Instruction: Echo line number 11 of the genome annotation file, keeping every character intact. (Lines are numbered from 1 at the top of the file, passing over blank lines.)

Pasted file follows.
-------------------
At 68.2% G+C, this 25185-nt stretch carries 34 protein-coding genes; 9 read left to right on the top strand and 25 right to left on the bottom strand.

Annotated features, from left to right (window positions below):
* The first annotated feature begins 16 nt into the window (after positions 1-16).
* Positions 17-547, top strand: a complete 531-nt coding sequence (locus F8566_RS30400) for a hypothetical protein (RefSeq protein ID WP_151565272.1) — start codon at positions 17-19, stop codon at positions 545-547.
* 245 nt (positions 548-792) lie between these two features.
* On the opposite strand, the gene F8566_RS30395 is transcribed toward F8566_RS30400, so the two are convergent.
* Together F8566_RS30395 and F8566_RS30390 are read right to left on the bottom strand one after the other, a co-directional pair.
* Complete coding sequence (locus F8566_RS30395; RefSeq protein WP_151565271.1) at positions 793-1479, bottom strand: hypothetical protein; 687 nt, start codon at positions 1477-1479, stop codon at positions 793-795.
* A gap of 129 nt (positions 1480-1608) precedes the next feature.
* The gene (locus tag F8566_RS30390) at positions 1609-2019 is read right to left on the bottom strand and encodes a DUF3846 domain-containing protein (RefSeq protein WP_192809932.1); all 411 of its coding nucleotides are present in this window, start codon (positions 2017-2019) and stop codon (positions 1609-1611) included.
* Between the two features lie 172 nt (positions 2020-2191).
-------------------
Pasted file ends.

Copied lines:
* Between the two features lie 172 nt (positions 2020-2191).